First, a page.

Microsoft was expected to announce Tuesday that it would seek approval to make the software formats behind its Office suite of applications an "open standard" that it would license free to competitors, partners and developers.
As a set of application principles endorsed by international standards-setting groups, the so-called Office Open XML format could be used by others to make applications and tools to work with Microsoft's popular office document programs, company executives said Monday.
While Microsoft Office is the biggest-selling package of so-called office suite software - including word-processing, spreadsheet and presentation software - many people complain that they are unable to customize the software for their special business needs. Or, they say, they need to exchange documents with other word-processing or spreadsheet applications that cannot translate Office documents.
Microsoft said it was putting the format through a "fast track" process that may result in approval next year by the International Organization for Standardization, known as ISO, well in advance of the arrival of its next version of Office at the end of 2006. The company finished the first full trial version of Office 12 this month.
Some analysts said the move was an attempt to pacify some parts of the customer base for Microsoft Office, which is the company's biggest source of revenue after its Windows operating system software. Some buyers, especially governments, have considered alternatives like Sun Microsystem's StarOffice programs.
The state of Massachusetts, for instance, this autumn decided to use a rival document format supported by Sun and International Business Machines called OpenDocument, although the decision is not final and has been embroiled in political controversy.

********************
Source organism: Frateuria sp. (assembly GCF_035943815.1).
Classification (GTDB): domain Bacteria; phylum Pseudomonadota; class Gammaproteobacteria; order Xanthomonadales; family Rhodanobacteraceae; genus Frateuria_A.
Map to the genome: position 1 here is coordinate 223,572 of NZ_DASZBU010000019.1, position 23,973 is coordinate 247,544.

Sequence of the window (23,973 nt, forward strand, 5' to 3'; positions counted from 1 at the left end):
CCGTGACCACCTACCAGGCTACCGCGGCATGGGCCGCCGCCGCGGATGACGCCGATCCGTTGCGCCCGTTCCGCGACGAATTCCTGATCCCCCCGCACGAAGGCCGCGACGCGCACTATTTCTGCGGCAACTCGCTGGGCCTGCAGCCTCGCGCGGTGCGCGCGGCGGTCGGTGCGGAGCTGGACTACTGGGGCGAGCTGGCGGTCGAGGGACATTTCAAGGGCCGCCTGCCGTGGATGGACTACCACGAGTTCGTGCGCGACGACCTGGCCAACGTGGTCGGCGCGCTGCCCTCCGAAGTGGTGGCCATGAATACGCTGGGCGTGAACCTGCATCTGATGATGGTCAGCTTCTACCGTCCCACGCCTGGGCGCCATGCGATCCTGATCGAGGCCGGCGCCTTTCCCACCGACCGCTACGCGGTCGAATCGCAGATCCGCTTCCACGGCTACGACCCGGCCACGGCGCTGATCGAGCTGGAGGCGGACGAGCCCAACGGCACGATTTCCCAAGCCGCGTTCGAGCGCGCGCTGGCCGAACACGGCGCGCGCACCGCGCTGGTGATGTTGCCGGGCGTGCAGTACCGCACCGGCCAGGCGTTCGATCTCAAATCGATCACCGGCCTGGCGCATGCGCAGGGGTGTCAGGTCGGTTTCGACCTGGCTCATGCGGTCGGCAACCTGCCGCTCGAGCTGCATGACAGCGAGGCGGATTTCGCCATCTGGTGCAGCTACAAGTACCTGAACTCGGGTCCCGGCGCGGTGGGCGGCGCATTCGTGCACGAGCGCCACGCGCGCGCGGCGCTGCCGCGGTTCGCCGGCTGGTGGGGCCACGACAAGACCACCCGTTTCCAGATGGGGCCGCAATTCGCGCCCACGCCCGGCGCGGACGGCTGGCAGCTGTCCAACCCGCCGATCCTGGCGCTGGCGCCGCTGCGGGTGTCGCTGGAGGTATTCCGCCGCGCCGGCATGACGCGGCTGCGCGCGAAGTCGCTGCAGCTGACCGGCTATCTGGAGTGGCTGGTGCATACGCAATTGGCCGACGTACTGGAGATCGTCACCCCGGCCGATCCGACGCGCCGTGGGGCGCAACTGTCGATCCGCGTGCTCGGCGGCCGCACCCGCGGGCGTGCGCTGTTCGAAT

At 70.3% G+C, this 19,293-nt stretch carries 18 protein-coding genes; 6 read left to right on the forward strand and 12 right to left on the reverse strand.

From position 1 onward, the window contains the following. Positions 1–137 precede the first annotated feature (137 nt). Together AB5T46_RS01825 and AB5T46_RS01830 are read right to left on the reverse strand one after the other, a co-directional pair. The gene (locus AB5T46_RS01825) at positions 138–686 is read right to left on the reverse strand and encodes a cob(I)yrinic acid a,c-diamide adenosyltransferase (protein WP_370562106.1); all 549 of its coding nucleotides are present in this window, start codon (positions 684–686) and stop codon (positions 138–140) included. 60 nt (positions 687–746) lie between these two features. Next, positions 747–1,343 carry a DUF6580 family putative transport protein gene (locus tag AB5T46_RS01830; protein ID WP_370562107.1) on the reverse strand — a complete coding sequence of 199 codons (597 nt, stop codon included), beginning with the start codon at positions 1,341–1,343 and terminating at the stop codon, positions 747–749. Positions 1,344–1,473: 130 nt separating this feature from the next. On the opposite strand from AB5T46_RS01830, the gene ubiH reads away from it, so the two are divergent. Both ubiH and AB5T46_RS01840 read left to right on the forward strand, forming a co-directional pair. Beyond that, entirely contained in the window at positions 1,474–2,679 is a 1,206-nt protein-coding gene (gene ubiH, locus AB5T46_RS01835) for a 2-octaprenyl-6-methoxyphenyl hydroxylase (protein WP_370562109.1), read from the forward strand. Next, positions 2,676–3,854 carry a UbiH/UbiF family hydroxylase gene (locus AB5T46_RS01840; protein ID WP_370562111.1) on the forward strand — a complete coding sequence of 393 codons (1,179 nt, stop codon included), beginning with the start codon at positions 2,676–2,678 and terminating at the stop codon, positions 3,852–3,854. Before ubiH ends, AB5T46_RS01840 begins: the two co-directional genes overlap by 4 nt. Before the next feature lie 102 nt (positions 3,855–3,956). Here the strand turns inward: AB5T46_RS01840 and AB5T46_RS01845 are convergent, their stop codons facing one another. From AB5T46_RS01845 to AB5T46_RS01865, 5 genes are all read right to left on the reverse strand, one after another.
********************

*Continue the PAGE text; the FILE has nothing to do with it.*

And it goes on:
In some cases, the concern of those weighing alternatives is the amount of power Microsoft holds over the most common document formats - and over which computers and programs can open them and show their contents.
If the so-called Office Open XML format becomes an endorsed standard, "customers will have a choice" between OpenDocument and Open XML, said Alan Yates, Microsoft general manager of Office. Jean-Philippe Courtois, president of Microsoft International, said some pressure had been brought to bear on the company by members of the European Union and by the European Commission itself over the past several years to be more accommodating of open standards. "They asked us to do more work on our formats, and we've done that," he said.
The submission to the ISO begins with an application to Ecma International, the Geneva-based computer manufacturer standards group. Ecma will speed up the submission to ISO, perhaps as soon as its Dec. 8 meeting, Courtois said. The application is being supported by several Microsoft partners and customers, including Apple Computer, Intel, Toshiba, Barclays Bank and the British Library.
If approved by the ISO, the standard would make documents created under previous Microsoft Office versions, at least back to Office 2000, work equally well with applications that use the Open XML standard. Besides generating new support from software developers, Microsoft hopes to get the backing of those in the business of saving documents - thus the interest of the British Library.
"It is not too much to say that billions of documents will get a new lease on life," Courtois said about the ability of Open Office XML to work with Microsoft software from several years ago. The company also is working on making Office 97, which was made in a much different way than today's programs, compatible with the format.
Open standards are publicly available software or hardware specifications that provide a common method of achieving a particular goal, like HTML for the creation of Web pages. XML, or extensible markup language, is the standard that Microsoft bases Office documents on, and would be freely available to increase compatibility and increase competition.
Xbox 360 may sell out
U.S. gamers will be lining up Tuesday to be among the first to buy Microsoft's Xbox 360 gaming system, but many of the faithful are likely to go home empty-handed, The Associated Press reported from Seattle.
Many leading U.S. retailers said they planned to have consoles available at all their stores Tuesday, but some locations could sell out quickly. Microsoft has said it plans to sell three million of the new $400 Xbox 360 consoles worldwide within 90 days of its introduction.